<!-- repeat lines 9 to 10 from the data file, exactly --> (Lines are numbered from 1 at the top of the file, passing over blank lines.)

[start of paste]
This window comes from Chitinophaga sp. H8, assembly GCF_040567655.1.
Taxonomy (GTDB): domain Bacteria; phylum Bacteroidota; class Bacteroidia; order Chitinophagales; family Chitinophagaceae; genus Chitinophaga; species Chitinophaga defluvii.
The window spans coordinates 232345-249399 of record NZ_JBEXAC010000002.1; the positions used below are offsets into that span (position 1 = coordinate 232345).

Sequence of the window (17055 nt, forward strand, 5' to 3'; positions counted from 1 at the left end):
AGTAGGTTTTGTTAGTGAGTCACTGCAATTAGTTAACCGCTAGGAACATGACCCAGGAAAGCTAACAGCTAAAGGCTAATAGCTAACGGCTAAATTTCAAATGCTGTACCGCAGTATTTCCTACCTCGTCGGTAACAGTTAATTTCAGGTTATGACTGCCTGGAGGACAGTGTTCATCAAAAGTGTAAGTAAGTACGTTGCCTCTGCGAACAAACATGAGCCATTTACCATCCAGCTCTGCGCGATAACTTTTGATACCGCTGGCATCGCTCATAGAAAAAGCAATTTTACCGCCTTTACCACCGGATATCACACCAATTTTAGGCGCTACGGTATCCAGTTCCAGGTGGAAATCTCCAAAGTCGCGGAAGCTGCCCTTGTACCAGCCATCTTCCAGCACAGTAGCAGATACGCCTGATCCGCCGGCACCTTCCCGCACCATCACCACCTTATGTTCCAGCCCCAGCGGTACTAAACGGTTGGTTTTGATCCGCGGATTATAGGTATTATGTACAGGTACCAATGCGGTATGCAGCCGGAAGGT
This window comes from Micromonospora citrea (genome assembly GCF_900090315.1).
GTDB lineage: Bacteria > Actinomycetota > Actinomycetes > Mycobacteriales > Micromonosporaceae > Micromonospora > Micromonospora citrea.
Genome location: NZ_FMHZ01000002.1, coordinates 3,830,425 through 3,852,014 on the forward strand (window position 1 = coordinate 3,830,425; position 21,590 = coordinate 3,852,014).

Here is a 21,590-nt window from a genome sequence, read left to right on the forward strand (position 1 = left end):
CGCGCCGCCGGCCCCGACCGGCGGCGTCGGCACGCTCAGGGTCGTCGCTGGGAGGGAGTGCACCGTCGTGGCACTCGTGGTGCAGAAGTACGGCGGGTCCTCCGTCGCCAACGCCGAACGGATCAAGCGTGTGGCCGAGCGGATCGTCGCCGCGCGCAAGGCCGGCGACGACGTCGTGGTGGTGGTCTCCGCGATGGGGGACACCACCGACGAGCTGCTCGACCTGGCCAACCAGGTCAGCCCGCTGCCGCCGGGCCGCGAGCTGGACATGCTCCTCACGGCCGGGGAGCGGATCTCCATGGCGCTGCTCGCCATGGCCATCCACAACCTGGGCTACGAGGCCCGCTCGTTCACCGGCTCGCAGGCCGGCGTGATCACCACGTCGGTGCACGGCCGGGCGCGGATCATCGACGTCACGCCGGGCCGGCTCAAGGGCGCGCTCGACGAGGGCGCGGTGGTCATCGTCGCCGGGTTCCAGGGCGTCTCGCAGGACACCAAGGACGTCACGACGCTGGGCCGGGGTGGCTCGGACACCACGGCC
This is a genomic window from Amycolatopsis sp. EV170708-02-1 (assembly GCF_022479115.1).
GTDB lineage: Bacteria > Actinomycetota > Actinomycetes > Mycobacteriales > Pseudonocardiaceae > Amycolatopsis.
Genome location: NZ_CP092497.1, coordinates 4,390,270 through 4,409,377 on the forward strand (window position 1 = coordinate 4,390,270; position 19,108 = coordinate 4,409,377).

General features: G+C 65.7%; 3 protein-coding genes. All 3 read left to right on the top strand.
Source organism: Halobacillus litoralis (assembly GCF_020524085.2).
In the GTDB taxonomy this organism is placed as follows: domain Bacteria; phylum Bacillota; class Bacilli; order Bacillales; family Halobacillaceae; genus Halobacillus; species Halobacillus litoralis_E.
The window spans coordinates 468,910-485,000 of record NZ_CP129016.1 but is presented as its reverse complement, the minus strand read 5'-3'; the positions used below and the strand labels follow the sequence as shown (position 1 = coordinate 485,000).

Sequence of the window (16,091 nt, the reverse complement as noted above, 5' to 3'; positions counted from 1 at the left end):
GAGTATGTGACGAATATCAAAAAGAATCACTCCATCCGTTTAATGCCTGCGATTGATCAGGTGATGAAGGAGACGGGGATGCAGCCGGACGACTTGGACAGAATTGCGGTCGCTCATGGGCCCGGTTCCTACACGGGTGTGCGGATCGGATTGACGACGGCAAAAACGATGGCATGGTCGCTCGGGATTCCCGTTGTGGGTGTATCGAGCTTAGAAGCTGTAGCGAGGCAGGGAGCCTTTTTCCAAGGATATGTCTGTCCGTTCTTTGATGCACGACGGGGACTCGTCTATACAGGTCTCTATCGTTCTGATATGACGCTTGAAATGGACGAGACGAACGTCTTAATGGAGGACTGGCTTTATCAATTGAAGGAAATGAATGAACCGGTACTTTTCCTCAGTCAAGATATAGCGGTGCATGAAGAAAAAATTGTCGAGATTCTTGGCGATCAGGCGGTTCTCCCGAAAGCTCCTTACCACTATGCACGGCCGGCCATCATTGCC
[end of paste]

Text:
Here is a 21,590-nt window from a genome sequence, read left to right on the forward strand (position 1 = left end):
CGCGCCGCCGGCCCCGACCGGCGGCGTCGGCACGCTCAGGGTCGTCGCTGGGAGGGAGTGCACCGTCGTGGCACTCGTGGTGCAGAAGTACGGCGGGTCCTCCGTCGCCAACGCCGAACGGATCAAGCGTGTGGCCGAGCGGATCGTCGCCGCGCGCAAGGCCGGCGACGACGTCGTGGTGGTGGTCTCCGCGATGGGGGACACCACCGACGAGCTGCTCGACCTGGCCAACCAGGTCAGCCCGCTGCCGCCGGGCCGCGAGCTGGACATGCTCCTCACGGCCGGGGAGCGGATCTCCATGGCGCTGCTCGCCATGGCCATCCACAACCTGGGCTACGAGGCCCGCTCGTTCACCGGCTCGCAGGCCGGCGTGATCACCACGTCGGTGCACGGCCGGGCGCGGATCATCGACGTCACGCCGGGCCGGCTCAAGGGCGCGCTCGACGAGGGCGCGGTGGTCATCGTCGCCGGGTTCCAGGGCGTCTCGCAGGACACCAAGGACGTCACGACGCTGGGCCGGGGTGGCTCGGACACCACGGCC